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Senate tables Red Tape Reduction Act, proposes to address ‘administrative burden’ on businesses


February 5, 2015   by Canadian Underwriter


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Canada’s Senate is considering a bill that, if passed into law, would require the federal government to repeal or change a regulation whenever a new regulation “that imposes a new administrative burden on a business” is made.

Treasury Board President Tony Clement suggests that Bill C-21, the Red Tape Reduction Act, is designed reduce the administrative burden for businesses, but, an official with a public sector trade union suggested earlier that regulations help ensure roads are safe and that it was Canada’s tougher financial sector regulations that helped protect the economy after the financial crisis of 2008.

Bill C-21 was tabled Wednesday by Senator Yonah Martin, deputy government leader in the upper house, a day after the bill passed third reading in the House of Commons.

Bill C-21, the Red Tape Reduction Act was introduced in Canada’s Senate.

If passed into law with no amendments, it would read in part:

“If a regulation is made that imposes a new administrative burden on a business, one or more regulations must be amended or repealed to offset the cost of that new burden against the cost of an existing administrative burden on a business.”

It defines administrative burden as “anything that is necessary to demonstrate compliance with a regulation, including the collecting, processing, reporting and retaining of information and the completing of forms.”

The bill also stipulates that no regulation “is invalid by reason only of a failure to comply” with the Red Tape Reduction Act.

“Quite simply, when a new regulation that imposes an administrative burden is introduced, the law would require that another one be repealed,” Clement told the Commons last month when he tabled the bill for third reading. “Specifically, we monetize the value of the administrative burden and then declare that the monetary value be offset by other regulatory changes.”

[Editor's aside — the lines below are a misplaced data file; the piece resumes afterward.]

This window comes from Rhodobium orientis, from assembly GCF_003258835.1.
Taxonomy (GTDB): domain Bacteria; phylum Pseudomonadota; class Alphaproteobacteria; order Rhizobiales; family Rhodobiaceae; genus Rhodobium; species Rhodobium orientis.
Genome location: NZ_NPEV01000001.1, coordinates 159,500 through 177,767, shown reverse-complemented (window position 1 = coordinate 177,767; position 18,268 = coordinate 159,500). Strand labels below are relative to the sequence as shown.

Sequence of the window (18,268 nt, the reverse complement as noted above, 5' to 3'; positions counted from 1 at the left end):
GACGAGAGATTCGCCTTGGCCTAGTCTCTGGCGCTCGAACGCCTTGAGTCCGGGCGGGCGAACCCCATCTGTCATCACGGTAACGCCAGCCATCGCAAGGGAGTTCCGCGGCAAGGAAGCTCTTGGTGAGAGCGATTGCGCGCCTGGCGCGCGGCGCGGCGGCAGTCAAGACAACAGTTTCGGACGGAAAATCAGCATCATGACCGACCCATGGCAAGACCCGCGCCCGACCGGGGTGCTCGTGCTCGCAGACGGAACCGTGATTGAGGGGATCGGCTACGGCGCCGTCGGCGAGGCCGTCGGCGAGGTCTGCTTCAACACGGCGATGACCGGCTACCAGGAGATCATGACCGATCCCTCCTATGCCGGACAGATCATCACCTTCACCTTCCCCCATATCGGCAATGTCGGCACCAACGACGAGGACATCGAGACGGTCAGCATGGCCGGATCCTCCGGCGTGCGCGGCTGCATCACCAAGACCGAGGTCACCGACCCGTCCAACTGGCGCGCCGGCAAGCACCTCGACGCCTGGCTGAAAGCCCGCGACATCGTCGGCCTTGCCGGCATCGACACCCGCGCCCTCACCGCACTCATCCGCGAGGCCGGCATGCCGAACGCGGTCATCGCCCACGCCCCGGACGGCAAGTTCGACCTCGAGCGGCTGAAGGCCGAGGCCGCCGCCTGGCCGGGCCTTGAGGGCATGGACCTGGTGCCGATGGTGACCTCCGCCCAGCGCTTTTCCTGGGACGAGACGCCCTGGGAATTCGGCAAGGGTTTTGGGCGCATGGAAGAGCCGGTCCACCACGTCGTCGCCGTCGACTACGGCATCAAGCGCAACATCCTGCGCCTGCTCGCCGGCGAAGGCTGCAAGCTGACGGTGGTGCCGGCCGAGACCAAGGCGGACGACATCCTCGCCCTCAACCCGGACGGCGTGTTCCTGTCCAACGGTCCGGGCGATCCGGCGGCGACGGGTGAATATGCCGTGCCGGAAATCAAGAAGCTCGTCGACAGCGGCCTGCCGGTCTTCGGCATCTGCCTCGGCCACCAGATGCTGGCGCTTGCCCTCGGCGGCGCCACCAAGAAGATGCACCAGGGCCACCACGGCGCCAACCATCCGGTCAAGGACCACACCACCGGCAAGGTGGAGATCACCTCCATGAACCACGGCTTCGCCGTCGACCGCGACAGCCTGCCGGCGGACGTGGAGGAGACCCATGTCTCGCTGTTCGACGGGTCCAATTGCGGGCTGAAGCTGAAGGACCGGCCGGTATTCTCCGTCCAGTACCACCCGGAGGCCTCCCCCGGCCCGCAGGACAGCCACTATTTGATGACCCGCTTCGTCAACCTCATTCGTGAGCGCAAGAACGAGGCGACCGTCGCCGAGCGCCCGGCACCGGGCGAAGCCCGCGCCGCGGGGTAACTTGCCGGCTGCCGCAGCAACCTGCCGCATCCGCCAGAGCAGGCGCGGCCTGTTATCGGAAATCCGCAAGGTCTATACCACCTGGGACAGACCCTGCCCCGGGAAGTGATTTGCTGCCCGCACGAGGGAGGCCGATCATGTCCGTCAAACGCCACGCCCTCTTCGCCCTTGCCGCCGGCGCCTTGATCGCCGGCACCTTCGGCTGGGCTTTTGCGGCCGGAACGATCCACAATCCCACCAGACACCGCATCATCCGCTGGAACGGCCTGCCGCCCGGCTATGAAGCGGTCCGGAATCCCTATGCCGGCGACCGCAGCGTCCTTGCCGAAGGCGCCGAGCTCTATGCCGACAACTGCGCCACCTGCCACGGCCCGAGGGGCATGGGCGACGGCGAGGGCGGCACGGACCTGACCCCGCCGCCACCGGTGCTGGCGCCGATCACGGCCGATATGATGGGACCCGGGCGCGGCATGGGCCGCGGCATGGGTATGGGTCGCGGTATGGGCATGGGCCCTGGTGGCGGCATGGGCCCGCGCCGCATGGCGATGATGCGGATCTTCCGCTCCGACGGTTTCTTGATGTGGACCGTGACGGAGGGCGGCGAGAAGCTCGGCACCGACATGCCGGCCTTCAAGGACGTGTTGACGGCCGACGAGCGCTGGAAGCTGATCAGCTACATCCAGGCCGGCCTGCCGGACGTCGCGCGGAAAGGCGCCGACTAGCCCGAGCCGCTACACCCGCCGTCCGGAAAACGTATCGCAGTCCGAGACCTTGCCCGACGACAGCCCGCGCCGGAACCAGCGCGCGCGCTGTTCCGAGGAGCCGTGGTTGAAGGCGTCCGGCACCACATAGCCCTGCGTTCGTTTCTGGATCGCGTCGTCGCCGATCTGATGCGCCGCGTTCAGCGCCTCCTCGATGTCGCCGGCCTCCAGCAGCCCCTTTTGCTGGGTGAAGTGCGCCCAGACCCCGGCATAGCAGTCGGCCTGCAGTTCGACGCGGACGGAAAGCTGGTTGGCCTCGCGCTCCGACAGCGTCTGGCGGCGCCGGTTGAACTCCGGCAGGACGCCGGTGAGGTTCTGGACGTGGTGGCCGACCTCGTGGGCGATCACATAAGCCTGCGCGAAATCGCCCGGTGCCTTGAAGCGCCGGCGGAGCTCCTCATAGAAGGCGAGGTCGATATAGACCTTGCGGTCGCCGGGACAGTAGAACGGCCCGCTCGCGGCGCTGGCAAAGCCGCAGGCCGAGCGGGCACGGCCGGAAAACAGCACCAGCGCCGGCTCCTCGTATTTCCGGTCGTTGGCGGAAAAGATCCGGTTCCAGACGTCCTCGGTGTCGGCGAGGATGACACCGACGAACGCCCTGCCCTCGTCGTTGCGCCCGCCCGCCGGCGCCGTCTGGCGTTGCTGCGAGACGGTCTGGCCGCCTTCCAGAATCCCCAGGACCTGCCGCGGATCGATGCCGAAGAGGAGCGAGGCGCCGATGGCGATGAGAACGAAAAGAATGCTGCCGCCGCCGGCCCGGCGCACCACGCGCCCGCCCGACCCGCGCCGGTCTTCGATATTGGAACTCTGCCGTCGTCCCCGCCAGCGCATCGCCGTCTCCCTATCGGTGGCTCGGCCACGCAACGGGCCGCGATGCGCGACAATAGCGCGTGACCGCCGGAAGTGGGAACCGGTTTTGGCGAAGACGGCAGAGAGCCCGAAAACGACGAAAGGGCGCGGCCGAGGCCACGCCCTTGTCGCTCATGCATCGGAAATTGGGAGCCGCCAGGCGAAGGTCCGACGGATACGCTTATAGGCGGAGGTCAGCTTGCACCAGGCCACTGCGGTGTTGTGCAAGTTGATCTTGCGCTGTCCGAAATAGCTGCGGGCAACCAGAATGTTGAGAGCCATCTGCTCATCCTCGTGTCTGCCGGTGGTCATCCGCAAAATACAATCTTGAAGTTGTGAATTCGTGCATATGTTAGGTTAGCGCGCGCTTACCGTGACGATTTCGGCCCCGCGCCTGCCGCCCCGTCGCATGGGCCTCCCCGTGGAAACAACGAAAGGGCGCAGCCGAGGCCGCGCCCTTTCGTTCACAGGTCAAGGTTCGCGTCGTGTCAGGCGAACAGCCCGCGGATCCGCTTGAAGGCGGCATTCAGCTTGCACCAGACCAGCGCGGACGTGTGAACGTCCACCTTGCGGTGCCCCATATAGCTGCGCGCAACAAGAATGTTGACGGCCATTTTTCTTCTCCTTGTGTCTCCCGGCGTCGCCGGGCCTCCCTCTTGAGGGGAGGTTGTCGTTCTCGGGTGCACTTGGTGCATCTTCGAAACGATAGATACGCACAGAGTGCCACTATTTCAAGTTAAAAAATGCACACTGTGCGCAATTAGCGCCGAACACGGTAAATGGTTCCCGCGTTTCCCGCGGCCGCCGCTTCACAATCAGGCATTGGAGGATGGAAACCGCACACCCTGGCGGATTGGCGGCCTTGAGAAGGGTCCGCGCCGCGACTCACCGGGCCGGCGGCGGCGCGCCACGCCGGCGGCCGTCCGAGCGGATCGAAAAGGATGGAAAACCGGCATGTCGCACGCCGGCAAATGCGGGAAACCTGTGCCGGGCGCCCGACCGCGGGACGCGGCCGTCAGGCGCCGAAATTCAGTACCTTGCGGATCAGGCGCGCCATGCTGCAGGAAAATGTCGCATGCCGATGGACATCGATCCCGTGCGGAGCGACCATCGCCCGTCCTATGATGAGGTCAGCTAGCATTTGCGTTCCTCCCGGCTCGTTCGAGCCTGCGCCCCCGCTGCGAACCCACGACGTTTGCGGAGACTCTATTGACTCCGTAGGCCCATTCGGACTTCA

The bill also proposes to let the Treasury Board president make certain regulations exempt from the act.

In April, 2012, the federal government introduced the “one-for-one rule,”

which requires federal departments to remove at least one regulation every time they introduce a new one that “imposes administrative burden on business.”

That rule “has reduced the administrative burden by $24 million and achieved a net reduction of 20 regulations,” Clement said last month in the Commons.

For example, Clement noted, the federal government changed the Corporation Returns Act to stipulate that only corporations with revenues of more than $200 million, assets of over $600 million, or foreign debt and equity over $1 million will have to report financial and ownership information.

“There are 32,000 businesses that will no longer be required to file this complex government return,” he said.

“As a former small business owner myself, I can say that nothing drives one crazier than filling out a form in triplicate from one level of government or one government department and then, the next day, getting another form asking the same questions.”

Several members of the opposition New Democratic Party spoke against the bill.

“Bill C-21 is dangerous,” said Isabelle Morin, NDP MP for the Montreal riding of Notre-Dame-de-Grâce-Lachine. “First, it gives the President of the Treasury Board a completely arbitrary position. He might unilaterally decide to get rid of some regulation or another. He can establish policies on how the rules will apply. He will have the power to regulate how deadlines will be determined for taking the necessary measures in order to comply with the regulations. He will have the power to determine the manner of calculating the cost of the administrative burden and how the law will apply to regulations that are amended when the one-for-one rule comes into effect. He will also have the power to grant exemptions.”

Bill C-21 was subject to hearings two months ago before the House of Commons Standing Committee on Government Operations and Estimates.

One critic of the bill was Chris Aylwar, national executive vice-president of the Public Service Alliance of Canada, a union representing about 170,000 public sector workers.

“Why should it be a burden to obey the laws of the land?” Aylwar said Dec. 2 during the Commons committee hearings. “Canadians depend on regulations to protect our water, food, health, and consumer goods. Regulations ensure the safety of the roads we drive on and the environment we live in. They keep financial institutions, telecom companies, and other businesses in check. In the case of financial regulation, Canada’s economy was sheltered from the worst of the 2008 global economic meltdown because our bank regulations were tougher than those in jurisdictions like the United States. Those regulations paid off and protected Canadians from the economic devastation that almost ruined some other countries.”